The group L214 posted a video of a researcher putting their hand into a porthole. It was allegedly recorded at Sourches Experimental Farm in northwestern France.

LS214 claims it is an “unfair system”.

But experts say that in some cases cows with portholes live longer.

So what are portholes and why are people using them today?

Maximising production

Jamie Newbold, Academic Director at Scotland’s Rural College told the BBC that studying cows’ stomachs is important if “we are going to maximise food production and minimise greenhouse gases”.

There are three ways of studying a cow’s stomach – by using samples of deceased cows, a stomach tube, or by cannulation.

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Mr Newbold said that cannulation gives direct access to the cow’s stomach, known as the rumen “so people can take out samples”.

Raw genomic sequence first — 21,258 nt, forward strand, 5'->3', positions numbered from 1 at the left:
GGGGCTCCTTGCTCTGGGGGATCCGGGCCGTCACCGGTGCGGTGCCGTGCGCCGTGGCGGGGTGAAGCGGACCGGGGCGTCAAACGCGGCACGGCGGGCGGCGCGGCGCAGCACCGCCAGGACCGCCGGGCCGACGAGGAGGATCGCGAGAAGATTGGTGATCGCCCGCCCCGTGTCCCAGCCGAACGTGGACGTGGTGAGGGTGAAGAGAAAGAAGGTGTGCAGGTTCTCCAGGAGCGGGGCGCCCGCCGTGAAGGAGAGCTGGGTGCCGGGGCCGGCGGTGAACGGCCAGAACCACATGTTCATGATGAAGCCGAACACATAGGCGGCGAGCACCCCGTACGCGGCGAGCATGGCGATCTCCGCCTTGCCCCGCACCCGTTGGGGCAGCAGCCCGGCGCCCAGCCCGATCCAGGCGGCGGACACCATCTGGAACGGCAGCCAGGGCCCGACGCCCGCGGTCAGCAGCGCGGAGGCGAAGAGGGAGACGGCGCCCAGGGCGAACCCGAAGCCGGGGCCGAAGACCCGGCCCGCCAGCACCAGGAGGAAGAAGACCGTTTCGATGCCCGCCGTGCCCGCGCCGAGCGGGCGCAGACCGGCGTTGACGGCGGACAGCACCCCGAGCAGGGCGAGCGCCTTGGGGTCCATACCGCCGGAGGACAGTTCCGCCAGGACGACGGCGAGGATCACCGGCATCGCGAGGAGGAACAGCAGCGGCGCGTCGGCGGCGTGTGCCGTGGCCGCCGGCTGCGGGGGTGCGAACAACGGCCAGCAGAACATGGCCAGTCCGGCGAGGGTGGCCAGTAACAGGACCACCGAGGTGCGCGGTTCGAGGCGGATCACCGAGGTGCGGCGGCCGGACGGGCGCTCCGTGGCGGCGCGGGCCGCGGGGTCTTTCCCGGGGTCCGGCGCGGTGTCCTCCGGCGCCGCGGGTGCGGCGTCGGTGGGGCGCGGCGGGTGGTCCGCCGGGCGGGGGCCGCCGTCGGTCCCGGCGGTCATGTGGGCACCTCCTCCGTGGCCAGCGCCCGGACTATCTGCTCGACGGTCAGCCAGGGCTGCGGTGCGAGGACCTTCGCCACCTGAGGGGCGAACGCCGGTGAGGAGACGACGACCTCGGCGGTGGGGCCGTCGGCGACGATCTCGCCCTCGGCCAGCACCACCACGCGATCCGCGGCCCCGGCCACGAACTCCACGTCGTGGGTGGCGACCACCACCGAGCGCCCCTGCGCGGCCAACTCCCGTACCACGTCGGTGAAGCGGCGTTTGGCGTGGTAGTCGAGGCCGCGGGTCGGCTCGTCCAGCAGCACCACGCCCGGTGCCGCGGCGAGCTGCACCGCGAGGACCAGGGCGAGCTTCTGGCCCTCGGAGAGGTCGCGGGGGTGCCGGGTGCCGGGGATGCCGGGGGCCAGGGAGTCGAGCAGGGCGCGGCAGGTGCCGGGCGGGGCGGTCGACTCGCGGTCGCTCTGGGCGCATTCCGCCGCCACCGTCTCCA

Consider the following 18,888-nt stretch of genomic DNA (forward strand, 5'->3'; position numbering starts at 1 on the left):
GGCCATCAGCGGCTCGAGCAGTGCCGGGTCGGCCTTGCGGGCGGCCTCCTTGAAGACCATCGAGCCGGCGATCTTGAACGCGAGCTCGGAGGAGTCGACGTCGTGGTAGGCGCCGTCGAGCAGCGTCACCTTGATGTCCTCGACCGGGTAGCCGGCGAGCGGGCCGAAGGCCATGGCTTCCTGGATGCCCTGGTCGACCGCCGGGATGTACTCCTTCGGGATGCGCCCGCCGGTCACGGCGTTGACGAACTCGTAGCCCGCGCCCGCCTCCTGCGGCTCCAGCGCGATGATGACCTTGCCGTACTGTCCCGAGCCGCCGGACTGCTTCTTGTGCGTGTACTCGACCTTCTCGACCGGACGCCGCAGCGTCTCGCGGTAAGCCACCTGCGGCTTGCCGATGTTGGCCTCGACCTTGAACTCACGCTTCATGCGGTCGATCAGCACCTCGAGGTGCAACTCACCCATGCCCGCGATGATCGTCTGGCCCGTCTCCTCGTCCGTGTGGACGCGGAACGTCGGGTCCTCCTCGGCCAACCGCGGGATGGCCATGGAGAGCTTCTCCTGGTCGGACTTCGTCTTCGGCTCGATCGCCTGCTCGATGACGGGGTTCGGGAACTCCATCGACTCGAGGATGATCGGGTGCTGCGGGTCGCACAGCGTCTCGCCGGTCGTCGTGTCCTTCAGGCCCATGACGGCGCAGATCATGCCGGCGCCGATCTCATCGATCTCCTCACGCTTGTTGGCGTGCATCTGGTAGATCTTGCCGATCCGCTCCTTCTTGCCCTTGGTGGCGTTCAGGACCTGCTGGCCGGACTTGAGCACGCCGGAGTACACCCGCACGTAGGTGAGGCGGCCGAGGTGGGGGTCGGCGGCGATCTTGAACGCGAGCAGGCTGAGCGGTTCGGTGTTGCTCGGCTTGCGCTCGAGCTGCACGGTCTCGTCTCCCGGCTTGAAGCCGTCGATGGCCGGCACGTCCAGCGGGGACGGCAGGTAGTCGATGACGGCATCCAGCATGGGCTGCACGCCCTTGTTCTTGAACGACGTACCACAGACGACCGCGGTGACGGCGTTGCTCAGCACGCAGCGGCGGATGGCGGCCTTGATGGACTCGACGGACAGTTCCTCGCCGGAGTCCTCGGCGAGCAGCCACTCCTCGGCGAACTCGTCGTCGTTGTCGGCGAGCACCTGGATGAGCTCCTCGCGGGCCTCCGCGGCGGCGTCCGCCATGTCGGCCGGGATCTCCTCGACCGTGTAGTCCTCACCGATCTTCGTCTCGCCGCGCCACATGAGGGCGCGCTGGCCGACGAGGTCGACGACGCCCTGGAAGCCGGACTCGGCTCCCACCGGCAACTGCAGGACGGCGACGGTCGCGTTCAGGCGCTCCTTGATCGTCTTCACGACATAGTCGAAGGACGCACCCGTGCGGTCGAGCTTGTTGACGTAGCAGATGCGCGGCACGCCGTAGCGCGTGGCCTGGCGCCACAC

He said: “It’s becoming less popular because there are laboratory models of the rumen. They are plastic but they mimic the fermentation in a cow.”

“It’s an operation normally done under anaesthetic, but once the animal has recovered it tends to live far longer than the average cow. It suffers pain during the process but I’m aware of animals living 12 – 15 years after the operation has been done.

Sourches Experimental Farm is owned by Sanders, a animal feed provider and subsidiary of the food group Avril. Avril told the AFP news agency that the procedure had been used for “many years in research on animals”. It said the method was currently being used on six cows.

It said that the aim is to “improve the digestive health of millions of animals, reduce the use of antibiotics, and lower the nitrate and methane emissions linked to livestock farming”.